Marine Wdding by Nina Berman. ((2006. Inkjet print. Museum of Fine Arts, Houston.)

Marine Wdding by Nina Berman. ((2006. Inkjet print. Museum of Fine Arts, Houston.)

War photography was not the only reason that it took policy makers nearly two decades to coax the public back to war as politics. But the Neo-Cons who most ardently desired to flex military muscle to achieve policy goals thought long and hard about restricting visual records of our war mongering. They would never again allow a news corps like the one that covered Vietnam to influence the public again. So a combination of policies, including co-opting the press, was put in place when we eventually returned to the role of corrupt policemen. Although our invasions of Iraq and Afghanistan covered many more years than did our involvement in Vietnam, they did not produce a comparable visual account as intimate and detailed and objective and honest. Real combat photojournalism seems relegated to conflicts in those parts of the developing world in which our leaders have no interest. But this is not to say that contemporary photojournalists are entirely unable to produce images that convey some of the realities of wars we participate in. Often, however, that involves composed photographs, some of which, nevertheless, have considerable power. Nina Berman’s work with disabled veterans on return home, produced an extraordinarily expressive and disturbing image, entitled Marine Wdding. The impact is especially powerful given how large the print shown was. The photograph is simply a wedding picture of a marine and the school girlfriend who waited for him to return from duty. He is dressed in a Marine Dress Uniform, but his face and skull is severely disfigured. (His skull had been crushed and his flesh severely burned while trapped inside a truck after a suicide attack. His ears, nose and chin were missing.) He looks tenderly at his bride from above. She does not look at him, but rather stares straight out with an expression that betrays emotions other than pure joy. They both, in their own ways, show their attachment to selfless Duty: he had already received his reward for it, she was about to.

Partisan Girl by ArkadyShainkhet (Gelatin silver print. 192. Museum of Fine Arts, Houston.)

Partisan Girl by Arkady Shaikhet (Gelatin silver print. 1942. Museum of Fine Arts, Houston.)

As for photographic insight into the wars now fought in our name, and especially those that set up a narrative in opposition to the official one, they now largely, and ironically, come from our own soldiers. The photographs that exposed the crimes at Abu Ghraib are one example. The July 12, 200y, air assault by two AH-64 Apache helicopters in Baghdad, published by Wikileaks as Collateral Murder is another. The desire to document war and especially one’s role in it must be extremely seductive. It probably has to do with the belief that Chekhov wrote of: that warfare is thought of as the main thing in life. From the soldiers who posed for portraits by Mathew Brady before heading off to extreme risk to the Japanese pilot who recorded the attack on Pearl Harbor, there must be a near universal belief that participating in war is the most important thing one will ever do and that it is well worth recording one’s role in it. It is visual proof that one was significant.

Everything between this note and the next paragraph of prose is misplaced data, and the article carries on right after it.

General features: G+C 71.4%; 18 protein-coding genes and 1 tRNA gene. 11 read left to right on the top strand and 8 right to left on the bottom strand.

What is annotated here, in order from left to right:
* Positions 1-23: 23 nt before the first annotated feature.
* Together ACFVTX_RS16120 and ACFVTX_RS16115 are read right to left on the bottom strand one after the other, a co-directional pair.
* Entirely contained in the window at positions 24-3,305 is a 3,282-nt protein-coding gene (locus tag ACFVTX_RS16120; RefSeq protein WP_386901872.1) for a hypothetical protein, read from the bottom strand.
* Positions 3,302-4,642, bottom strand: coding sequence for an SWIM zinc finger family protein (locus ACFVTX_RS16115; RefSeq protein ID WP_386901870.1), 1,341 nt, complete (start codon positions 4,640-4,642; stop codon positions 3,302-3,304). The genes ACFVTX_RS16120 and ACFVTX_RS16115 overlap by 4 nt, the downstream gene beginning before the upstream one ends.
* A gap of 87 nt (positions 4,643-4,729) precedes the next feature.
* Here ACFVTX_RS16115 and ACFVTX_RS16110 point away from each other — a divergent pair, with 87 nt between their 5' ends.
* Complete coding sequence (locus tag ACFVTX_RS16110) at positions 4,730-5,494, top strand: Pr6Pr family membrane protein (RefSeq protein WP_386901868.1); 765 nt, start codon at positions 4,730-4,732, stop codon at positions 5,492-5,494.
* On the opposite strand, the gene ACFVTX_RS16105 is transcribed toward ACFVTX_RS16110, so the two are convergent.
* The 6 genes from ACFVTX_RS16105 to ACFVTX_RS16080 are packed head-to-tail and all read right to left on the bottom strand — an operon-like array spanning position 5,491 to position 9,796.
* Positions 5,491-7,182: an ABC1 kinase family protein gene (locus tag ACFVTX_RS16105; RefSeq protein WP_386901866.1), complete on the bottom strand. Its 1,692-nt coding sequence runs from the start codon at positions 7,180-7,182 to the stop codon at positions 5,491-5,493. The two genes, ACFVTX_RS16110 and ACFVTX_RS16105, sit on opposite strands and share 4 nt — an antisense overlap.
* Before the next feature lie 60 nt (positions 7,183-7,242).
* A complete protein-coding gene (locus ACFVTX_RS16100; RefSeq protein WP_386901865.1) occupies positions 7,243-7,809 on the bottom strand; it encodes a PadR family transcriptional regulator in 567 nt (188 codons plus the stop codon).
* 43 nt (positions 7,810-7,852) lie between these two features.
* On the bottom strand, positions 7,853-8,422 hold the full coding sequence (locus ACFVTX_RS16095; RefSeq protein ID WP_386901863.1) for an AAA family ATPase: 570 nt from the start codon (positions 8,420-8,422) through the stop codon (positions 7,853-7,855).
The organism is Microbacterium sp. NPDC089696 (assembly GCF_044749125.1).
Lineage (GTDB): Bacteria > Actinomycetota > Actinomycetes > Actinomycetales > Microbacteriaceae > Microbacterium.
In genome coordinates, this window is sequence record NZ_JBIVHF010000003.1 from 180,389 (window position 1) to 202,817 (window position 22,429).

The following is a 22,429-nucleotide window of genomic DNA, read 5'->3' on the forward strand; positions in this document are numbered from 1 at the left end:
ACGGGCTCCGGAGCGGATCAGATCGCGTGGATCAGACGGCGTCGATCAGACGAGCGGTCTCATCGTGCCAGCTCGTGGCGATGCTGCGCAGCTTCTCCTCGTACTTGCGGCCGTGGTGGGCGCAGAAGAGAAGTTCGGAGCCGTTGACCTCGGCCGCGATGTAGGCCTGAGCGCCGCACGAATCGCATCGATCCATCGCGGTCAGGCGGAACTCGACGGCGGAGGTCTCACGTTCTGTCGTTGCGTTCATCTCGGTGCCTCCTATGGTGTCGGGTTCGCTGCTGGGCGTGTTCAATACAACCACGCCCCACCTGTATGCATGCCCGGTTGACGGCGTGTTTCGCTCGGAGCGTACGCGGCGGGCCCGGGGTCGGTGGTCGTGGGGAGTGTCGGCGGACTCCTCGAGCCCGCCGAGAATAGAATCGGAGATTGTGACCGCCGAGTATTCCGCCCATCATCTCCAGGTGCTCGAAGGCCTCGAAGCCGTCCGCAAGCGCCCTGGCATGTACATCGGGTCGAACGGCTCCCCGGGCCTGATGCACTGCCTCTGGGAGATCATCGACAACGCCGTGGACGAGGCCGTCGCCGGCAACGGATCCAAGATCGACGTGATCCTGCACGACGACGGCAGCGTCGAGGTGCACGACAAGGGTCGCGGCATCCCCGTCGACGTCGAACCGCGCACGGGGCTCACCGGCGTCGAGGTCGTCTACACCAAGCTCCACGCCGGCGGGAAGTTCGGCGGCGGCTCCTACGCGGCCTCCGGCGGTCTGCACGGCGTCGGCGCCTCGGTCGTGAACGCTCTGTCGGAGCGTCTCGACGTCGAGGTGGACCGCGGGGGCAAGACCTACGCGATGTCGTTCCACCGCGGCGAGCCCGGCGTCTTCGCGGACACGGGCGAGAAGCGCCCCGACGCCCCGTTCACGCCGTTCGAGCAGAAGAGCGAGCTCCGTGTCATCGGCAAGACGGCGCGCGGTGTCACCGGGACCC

Photographs, as I said, are not history. They require analysis and must be placed in context. And despite their power, they are selective. Wars are not caused solely by attacks, despite the images of the World Trade Center, the USS Maine or a rally at the Nürenberg Stadium (all in the “Advent of War” section of the show). But politicians are careful not to photograph themselves concocting attacks in the Gulf of Tonkin or fabricating evidence of weapons of mass destruction. War photographs, like any other museum quality souvenir, are suggestive, and in this case, there are enough good souvenirs to provoke considerable thought for quite a while.

*      *      *

For those unable to make this exhibition or who would otherwise like a more permanent copy of the images, there is a large, hard cover, 600+ page catalog produced by Anne Wilkes Tucker and other organizers from the Museum of Fine Arts, Houston. The reproductions are excellent, and the book provides extensive commentary and historical context not provided in the exhibition.

Notes

*The particular image appears to be an untitled photograph which is part of a series by that name. The NOOR Foundation asserts copyright protection for the image, so I don’t reproduce it here. You may, however, see a black and white version of it at the NOOR Foundation website here. [Return to text.]

†Anne Wilkes Tucker, Will Michels, Natalie Zelt, et al.,War/Photography: Images of Armed Conflict and Its Aftermath (2012: Museum of Fine Arts, Houston). [Return to text.]

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  1. What a wonderful website. So rich in language, art and thought. Thank you for looking at mine — we can only hope to keep the bar as high as you’ve set it.

  2. Hi. This is really great!
    I can’t find a place to click “Like”on your site – do you have that option?
    Thanks!

    • Thanks, Claire.

      No, there is no button to “like” posts here. Conversely there is no button to “not like” them either. I feel I come out better under that system.

      (Of course, anyone is welcome in the comments to say they don’t like anything here. They just have to use more than one keystroke.)